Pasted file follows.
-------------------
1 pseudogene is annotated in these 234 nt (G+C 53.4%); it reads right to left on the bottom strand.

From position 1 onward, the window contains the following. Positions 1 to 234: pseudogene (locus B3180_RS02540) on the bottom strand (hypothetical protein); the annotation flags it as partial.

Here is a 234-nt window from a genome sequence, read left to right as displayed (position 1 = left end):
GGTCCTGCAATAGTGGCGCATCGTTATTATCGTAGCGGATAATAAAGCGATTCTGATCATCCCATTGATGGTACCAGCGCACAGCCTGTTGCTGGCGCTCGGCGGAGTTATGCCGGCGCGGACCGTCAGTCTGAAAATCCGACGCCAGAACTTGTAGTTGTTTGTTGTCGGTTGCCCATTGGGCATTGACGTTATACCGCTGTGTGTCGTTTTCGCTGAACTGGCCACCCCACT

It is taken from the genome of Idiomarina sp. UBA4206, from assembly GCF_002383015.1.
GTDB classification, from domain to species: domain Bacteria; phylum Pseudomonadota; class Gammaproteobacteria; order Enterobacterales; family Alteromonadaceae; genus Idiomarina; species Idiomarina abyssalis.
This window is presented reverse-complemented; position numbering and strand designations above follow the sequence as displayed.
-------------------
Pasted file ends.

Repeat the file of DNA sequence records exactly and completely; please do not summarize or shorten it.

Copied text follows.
1 pseudogene is annotated in these 234 nt (G+C 53.4%); it reads right to left on the bottom strand.

From position 1 onward, the window contains the following. Positions 1 to 234: pseudogene (locus B3180_RS02540) on the bottom strand (hypothetical protein); the annotation flags it as partial.

Here is a 234-nt window from a genome sequence, read left to right as displayed (position 1 = left end):
GGTCCTGCAATAGTGGCGCATCGTTATTATCGTAGCGGATAATAAAGCGATTCTGATCATCCCATTGATGGTACCAGCGCACAGCCTGTTGCTGGCGCTCGGCGGAGTTATGCCGGCGCGGACCGTCAGTCTGAAAATCCGACGCCAGAACTTGTAGTTGTTTGTTGTCGGTTGCCCATTGGGCATTGACGTTATACCGCTGTGTGTCGTTTTCGCTGAACTGGCCACCCCACT

It is taken from the genome of Idiomarina sp. UBA4206, from assembly GCF_002383015.1.
GTDB classification, from domain to species: domain Bacteria; phylum Pseudomonadota; class Gammaproteobacteria; order Enterobacterales; family Alteromonadaceae; genus Idiomarina; species Idiomarina abyssalis.
This window is presented reverse-complemented; position numbering and strand designations above follow the sequence as displayed.